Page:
The European Rule of Law and Illiberal Legality in Illiberal Constitutionalism: The Case of Hungary
MTA Law Working Papers 2019/16
29 Pages Posted: 24 Oct 2019
Date Written: October 15, 2019
This paper argues that in the illiberal constitutionalism accommodated in Hungary, the approach towards, and theory of, the Rule of Law is conceptually different from the notion of that concept which has emerged in Europe as a common value and principle with a shared heritage. A concept of the European Rule of Law is offered to conceptualise the contested notion of the Rule of Law in a supranational constitutionalism and used to emphasise its distinct nature as compared to the Rule of Law concept that demands universal application. Members States are supposed to accommodate their Rule of Law understanding to the European Rule of Law, which binds them through their constitutional provisions, and their own domestic Rule of Law concept, which is also provided for in their respective constitutions. The Hungarian Rule of Law concept, which has existed since 2010, shows significant and visible unorthodoxy. This paper claims that the term illiberal legality can be used to describe the hollowed-out meaning of the European Rule of Law in Hungary. llliberal legality accentuates the instrumental use of domestic law in both legislation and law application. Another characteristic is the weak constraint that the European Rule of Law poses on the domestic public power as it requires the implementation and application of EU law, i.e., both the values and the acquis. This latter phenomenon, among others, keeps the Hungarian constitutional system within the frames of constitutionalism and supports the claim for an illiberal adjective.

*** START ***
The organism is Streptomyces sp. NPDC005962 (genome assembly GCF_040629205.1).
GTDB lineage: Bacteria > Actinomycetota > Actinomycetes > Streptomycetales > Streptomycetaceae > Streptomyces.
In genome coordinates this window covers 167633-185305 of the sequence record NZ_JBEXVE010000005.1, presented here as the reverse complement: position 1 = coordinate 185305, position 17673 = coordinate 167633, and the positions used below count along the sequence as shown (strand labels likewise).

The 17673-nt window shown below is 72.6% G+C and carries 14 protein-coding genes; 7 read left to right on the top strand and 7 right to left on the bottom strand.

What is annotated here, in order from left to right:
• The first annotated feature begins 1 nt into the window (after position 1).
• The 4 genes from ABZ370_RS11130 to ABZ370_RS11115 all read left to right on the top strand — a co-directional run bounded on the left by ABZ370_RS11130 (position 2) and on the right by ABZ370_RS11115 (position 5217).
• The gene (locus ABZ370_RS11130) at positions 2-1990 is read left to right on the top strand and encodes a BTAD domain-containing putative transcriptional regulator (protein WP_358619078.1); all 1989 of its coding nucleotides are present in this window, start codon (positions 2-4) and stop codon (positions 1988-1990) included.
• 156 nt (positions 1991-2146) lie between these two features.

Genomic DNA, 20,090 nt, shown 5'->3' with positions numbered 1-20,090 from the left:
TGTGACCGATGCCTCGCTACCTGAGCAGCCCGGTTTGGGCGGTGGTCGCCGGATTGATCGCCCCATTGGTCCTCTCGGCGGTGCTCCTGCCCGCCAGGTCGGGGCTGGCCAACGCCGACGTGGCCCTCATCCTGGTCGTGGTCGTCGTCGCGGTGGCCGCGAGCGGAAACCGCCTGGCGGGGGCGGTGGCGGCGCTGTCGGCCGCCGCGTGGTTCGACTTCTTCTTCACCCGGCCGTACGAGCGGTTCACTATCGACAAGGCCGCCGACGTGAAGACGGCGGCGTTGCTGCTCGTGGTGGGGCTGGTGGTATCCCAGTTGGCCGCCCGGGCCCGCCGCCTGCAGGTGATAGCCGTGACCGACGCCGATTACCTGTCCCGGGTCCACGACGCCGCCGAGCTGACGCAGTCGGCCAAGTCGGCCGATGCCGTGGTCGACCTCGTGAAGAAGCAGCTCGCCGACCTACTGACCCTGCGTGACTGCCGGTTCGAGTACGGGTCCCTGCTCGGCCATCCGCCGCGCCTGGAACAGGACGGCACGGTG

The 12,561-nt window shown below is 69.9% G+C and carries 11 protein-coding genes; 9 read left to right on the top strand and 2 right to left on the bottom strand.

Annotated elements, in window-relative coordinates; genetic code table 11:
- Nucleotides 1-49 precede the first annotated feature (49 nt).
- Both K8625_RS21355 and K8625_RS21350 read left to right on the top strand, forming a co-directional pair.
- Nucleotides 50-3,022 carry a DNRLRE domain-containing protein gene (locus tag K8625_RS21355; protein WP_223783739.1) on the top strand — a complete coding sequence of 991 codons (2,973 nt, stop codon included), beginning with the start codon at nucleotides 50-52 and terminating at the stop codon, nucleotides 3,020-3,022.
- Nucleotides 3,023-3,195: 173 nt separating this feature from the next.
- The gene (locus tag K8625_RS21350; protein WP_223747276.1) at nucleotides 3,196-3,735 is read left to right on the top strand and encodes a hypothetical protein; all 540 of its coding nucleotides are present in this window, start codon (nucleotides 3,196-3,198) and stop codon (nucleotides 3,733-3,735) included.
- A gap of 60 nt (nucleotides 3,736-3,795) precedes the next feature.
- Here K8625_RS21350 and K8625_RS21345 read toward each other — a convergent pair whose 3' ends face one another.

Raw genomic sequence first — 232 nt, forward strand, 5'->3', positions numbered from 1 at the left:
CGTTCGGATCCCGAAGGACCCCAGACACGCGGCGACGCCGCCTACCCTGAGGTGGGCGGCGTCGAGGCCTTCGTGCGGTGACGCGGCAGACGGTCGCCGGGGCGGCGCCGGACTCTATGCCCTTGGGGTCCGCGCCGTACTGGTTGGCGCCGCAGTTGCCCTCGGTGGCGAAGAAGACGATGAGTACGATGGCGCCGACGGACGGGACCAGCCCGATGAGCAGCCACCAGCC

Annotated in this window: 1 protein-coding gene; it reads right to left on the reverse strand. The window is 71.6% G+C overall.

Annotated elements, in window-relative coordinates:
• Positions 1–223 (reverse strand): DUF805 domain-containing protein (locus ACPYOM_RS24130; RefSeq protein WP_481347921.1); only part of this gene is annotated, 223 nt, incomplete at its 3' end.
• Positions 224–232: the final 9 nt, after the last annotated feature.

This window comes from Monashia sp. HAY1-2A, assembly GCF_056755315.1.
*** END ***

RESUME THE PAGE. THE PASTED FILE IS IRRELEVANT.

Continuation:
Keywords: rule of law, Hungary, illiberal constitutionalism, illiberal legality
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